[Marxism] thing to see in Barcelona

Joaquin Bustelo jbustelo at gmail.com
Thu Apr 16 15:41:49 MDT 2009

What I would do is read "Homage to Catalonia" by George Orwell. And then see
if there are any traces or remembrances of that Barcelona still about. I
read it decades ago, when I was part of a reporting team that went to cover
the first post-Franco elections, and there were some traces of it
re-emerging after decades of Franquismo. But also, it was a political
climate where at a humongous Felipe Gonzalez rally on the ramblas the most
popular chants were "Prisoners to the Street. Common ones too" and "We want
bread, we want wine, we want Fraga hanging from a pine." It impressed me to
no end because it was the first time I'd seen a "jumbotron" I think they
were called -- a giant TV screen where the image of those speaking was
displayed large enough for hundreds of thousands to see.

Not quite what Orwell had experienced, but still distant enough from
American political backwardness as to leave a lasting impression. 

Here is a taste of Orwell:

It was the first time that I had ever been 
in a town where the working class was in the saddle. Practically every
of any size had been seized by the workers and was draped with red flags or
the red and black flag of the Anarchists; every wall was scrawled with the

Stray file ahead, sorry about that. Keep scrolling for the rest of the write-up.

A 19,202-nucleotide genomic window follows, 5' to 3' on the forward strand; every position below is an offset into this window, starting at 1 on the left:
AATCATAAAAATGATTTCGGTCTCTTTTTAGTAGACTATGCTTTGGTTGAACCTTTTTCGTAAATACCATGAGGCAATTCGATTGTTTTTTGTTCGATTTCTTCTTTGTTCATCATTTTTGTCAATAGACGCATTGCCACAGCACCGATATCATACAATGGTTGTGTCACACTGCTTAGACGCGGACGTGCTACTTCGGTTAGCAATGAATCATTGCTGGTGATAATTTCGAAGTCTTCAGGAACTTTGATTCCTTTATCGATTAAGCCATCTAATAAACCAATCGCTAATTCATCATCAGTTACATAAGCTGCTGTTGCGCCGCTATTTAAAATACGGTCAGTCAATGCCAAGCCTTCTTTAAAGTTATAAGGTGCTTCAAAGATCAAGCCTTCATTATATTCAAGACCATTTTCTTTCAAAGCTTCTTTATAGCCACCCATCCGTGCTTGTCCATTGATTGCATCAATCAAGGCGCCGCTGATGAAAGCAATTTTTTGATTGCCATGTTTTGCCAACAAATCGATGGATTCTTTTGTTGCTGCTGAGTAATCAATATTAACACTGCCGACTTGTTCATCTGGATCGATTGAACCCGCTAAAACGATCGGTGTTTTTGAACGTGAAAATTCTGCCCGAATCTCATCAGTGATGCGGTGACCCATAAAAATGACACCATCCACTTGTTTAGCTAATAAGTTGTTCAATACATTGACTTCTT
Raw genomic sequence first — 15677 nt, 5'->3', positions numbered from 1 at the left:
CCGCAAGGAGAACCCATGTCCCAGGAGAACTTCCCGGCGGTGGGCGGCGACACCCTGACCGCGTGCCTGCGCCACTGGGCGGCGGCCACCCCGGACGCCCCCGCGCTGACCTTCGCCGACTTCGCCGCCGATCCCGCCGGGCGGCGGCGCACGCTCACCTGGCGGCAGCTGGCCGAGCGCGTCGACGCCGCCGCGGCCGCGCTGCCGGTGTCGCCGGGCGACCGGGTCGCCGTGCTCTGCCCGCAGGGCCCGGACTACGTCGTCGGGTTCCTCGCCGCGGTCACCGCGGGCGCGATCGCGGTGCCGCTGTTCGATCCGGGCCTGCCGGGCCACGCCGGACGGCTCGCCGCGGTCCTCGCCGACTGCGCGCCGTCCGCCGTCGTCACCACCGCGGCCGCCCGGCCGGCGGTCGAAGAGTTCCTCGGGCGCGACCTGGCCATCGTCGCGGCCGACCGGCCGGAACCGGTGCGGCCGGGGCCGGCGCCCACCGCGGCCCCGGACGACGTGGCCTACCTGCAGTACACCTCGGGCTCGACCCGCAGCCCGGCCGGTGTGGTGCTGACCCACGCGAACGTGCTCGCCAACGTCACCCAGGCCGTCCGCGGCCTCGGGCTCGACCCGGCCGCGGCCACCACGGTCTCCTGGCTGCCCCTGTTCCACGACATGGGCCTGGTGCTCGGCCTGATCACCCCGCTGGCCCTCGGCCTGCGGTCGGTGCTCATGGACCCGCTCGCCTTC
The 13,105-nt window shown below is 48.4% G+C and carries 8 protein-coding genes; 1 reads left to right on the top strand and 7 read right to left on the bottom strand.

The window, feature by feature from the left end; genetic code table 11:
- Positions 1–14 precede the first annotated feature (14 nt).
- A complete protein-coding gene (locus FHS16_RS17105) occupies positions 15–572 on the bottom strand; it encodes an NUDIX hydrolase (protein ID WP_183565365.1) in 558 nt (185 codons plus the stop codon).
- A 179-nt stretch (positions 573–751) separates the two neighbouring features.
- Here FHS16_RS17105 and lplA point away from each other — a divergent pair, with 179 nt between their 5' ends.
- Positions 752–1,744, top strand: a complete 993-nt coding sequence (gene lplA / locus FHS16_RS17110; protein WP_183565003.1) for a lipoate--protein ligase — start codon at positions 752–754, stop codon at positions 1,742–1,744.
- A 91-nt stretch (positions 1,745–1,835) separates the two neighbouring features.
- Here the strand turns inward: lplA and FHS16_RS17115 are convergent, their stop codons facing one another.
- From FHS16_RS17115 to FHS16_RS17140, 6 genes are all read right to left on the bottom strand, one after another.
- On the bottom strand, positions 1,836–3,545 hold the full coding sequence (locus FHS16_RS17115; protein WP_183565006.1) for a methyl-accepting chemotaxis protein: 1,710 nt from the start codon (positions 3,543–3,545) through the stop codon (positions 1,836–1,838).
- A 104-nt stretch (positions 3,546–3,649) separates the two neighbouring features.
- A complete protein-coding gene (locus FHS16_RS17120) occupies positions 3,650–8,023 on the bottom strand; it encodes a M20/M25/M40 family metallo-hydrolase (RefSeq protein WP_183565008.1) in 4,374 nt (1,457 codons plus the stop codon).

hammer and sickle and with the initials of the revolutionary parties; almost

every church had been gutted and its images burnt. Churches here and there
being systematically demolished by gangs of workmen. Every shop and cafe had
inscription saying that it had been collectivized; even the bootblacks had
collectivized and their boxes painted red and black. Waiters and
looked you in the face and treated you as an equal. Servile and even
forms of speech had temporarily disappeared. Nobody said 'Senior' or 'Don'
even 'Usted'; everyone called everyone else 'Comrade' and 'Thou', and said 
'Salud!' instead of 'Buenos dias'. Tipping was forbidden by law; almost my
experience was receiving a lecture from a hotel manager for trying to tip a 
lift-boy. There were no private motor-cars, they had all been commandeered,
all the trams and taxis and much of the other transport were painted red and

black. The revolutionary posters were everywhere, flaming from the walls in 
clean reds and blues that made the few remaining advertisements look like
of mud. Down the Ramblas, the wide central artery of the town where crowds
people streamed constantly to and fro, the loudspeakers were bellowing 
revolutionary songs all day and far into the night. And it was the aspect of
crowds that was the queerest thing of all. In outward appearance it was a
in which the wealthy classes had practically ceased to exist. Except for a
number of women and foreigners there were no 'well-dressed' people at all. 
Practically everyone wore rough working-class clothes, or blue overalls, or
variant of the militia uniform. All this was queer and moving. There was
much in 
it that I did not understand, in some ways I did not even like it, but I 
recognized it immediately as a state of affairs worth fighting for.


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